Tips, tricks, and ideas for teaching a great Lunar New Year ESL Lesson your English Language Learners will love!
Teaching ESL Comprehension doesn't need to be difficult! This weekly routine teaches one skill each day for effective, easy-to-implement, and low-prep practice!
A perfect, fun, engaging, and memorable Halloween for ESL students just takes a bit of research and cultural awareness!
Spooky season is here to mark the start to several months of holiday goodness, and if you’re anything like me, you’ve had the pumpkins out for a little bit too long waiting for this time to arrive. I’m even listening to the “Spooky Music” playlist on Spotify as I write this (the kids version…I’m home alone and easily spooked after all!) It’s true, I LOVE the fall and winter holidays, and I love incorporating them in my classroom… but when you teach ESL students, it’s not all creepy music and ghost stories.
Incorporating spooky, Halloween goodness in your classroom will take a bit more effort, but, I promise, the extra effort and research to make the perfect Halloween for ESL lesson will make for some of the MOST fun classes you’ve ever taught
It's no secret that districts are scrambling to put technology in the hands of every student right now. Most are doing everything they can to ensure students are able to access online learning tools safely. This has led to changes in student security settings, which may be making it more difficult for students in your classroom to use audio clips (or videos) that originate from outside the district.
This makes sense for student security, and it really is important. But what happens if you know the audio is safe, like the leveled texts with audio you just bought off Teachers Pay Teachers? Luckily, there's a way to make the audio accessible for your students, and it only takes a few quick steps!
If you're here, I'm guessing you're dealing with the craziness that is Back to School 2020. Here in Arizona, we go back pretty early (although we're two weeks late this year!), so I'm hoping sharing my back-to-school experience might help some of you that are starting the year a little later! Learn from my mistakes!
Y'all. Google Classroom might be my favorite EdTech tool. That was true even before distance learning was a thing! Sure, it isn't the flashiest or the most fun, but, Google Classroom has so many features that make differentiating for English Language Learners a breeze! No matter how you're teaching this year, Google Classroom should be part of your teacher toolkit.
Below, you'll find four of my favorite features and a step-by-step guide to using each one in your classroom!
Does anyone else feel like they have whiplash trying to figure out what's going on this school year? Yesterday morning, the first day of school was August 3rd. Then yesterday afternoon, the governor said August 17th. Then two hours later, the press said he meant that the first day for in-person was the 17th, but schools could start on their regular date online, so back to August 3rd. This morning, there was questions about funding if we started online, so now, we're starting August 17th? I think?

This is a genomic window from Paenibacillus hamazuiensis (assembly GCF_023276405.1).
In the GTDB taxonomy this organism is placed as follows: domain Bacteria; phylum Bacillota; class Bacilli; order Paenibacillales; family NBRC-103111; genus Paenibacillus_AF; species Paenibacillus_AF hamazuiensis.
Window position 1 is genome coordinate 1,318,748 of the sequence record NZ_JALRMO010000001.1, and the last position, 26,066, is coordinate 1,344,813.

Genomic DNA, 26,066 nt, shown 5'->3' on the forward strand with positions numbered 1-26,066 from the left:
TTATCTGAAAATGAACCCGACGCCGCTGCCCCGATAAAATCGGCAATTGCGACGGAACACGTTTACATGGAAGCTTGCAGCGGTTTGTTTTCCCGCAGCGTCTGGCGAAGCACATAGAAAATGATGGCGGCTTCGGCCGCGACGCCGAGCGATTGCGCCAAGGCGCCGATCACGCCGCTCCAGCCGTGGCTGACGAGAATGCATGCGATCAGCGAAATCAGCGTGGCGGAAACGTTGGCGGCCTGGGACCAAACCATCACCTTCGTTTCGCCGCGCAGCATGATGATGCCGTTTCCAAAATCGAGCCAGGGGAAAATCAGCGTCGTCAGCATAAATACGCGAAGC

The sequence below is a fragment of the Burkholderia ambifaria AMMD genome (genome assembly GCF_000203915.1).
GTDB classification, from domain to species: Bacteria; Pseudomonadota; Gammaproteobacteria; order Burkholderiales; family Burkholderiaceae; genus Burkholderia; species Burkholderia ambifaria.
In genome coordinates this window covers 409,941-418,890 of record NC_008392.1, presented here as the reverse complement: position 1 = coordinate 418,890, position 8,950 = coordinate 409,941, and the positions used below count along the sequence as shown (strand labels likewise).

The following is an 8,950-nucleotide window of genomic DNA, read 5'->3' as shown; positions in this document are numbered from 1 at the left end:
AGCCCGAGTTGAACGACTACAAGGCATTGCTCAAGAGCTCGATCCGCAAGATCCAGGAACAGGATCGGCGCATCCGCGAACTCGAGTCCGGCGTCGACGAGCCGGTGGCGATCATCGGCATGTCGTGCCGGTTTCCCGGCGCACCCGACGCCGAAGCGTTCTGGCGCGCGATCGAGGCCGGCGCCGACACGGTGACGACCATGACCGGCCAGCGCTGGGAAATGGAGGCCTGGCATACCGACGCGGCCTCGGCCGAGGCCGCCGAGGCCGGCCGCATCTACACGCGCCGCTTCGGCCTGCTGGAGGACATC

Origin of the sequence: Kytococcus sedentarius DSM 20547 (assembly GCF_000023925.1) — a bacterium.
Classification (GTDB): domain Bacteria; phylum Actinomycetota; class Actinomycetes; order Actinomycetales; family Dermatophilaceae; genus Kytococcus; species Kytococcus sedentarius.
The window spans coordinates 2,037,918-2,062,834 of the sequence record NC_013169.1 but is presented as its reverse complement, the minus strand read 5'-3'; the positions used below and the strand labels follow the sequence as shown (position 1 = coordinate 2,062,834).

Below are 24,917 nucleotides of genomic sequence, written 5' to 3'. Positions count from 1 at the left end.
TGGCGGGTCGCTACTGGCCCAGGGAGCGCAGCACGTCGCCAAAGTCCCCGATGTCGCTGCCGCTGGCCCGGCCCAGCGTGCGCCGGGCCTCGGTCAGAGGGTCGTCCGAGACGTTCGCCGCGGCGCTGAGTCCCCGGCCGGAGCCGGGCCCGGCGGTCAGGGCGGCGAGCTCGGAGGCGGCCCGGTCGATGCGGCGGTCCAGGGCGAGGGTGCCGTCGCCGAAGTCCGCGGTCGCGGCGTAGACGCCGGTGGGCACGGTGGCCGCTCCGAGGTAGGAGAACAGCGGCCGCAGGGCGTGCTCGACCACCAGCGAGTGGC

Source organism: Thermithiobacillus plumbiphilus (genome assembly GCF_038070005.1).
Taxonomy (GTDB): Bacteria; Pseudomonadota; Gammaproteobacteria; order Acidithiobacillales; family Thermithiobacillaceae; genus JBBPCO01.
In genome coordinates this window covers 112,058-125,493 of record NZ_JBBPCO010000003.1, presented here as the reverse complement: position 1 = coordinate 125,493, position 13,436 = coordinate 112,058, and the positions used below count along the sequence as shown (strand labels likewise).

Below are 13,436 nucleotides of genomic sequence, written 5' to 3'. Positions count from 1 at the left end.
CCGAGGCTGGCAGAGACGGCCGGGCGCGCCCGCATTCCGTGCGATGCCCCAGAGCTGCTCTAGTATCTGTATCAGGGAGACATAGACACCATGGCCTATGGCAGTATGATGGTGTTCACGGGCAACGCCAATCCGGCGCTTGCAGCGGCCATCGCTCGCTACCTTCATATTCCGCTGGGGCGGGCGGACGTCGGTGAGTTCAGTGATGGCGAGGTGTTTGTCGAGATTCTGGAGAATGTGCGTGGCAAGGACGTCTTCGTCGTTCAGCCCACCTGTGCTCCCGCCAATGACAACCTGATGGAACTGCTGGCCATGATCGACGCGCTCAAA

Insert dramatic sigh here.
I know I'm not the only one trying to figure this mess out, so I figured I'd share what I'm doing to plan and (attempt to) be prepared for this maybe distance learning, maybe in-person, maybe both school year, knowing that everything is still so up in the air!
Of all the strategies for English Language Learners, using audio can be one of the most difficult to get started with. I avoided it for years, because I just didn't know how to get started! Once I got started, I realized using audio was great for both engaging and assessing my English Language Learners, and even better, it wasn't as hard as I thought to implement! Plus, there are so many easy, independent, ESL listening comprehension activities that are easy to implement for distance or hybrid learning!
I’m pretty sure I can speak for all of us when I say 2020 has been ROUGH. But, hidden within the destruction, Covid, and injustices, are glimmers of hope. A greater, international consciousness of racism and a strong desire to educate ourselves. Police reform and increased funding for social programs across the country. A Supreme Court vote that finally protects gay and transgender individuals from discrimination in the workplace. And of course, alongside the social distancing, a sense of unity, and a sense of being in this all together.
As we go into this next school year, I’m set on capturing that glimmer and teaching hope, and I hope you are, too! While I’ve never started the school year in a pandemic, I have guided students through school buildings being condemned, water being shut-off, and through the process of adjusting to school in the United States. So without further ado, here’s a few of the tried-and-true ways I’m teaching hope this year!
Teaching English Language Learners does not have to be difficult! Using a few strategies for English Language Learners and level (and age!) appropriate texts, any teacher can teach ESL reading comprehension with ease! Just be ready to have fun...and do a lot of acting!
Hey there! I'm so glad you're here!
Leutz of Love Blog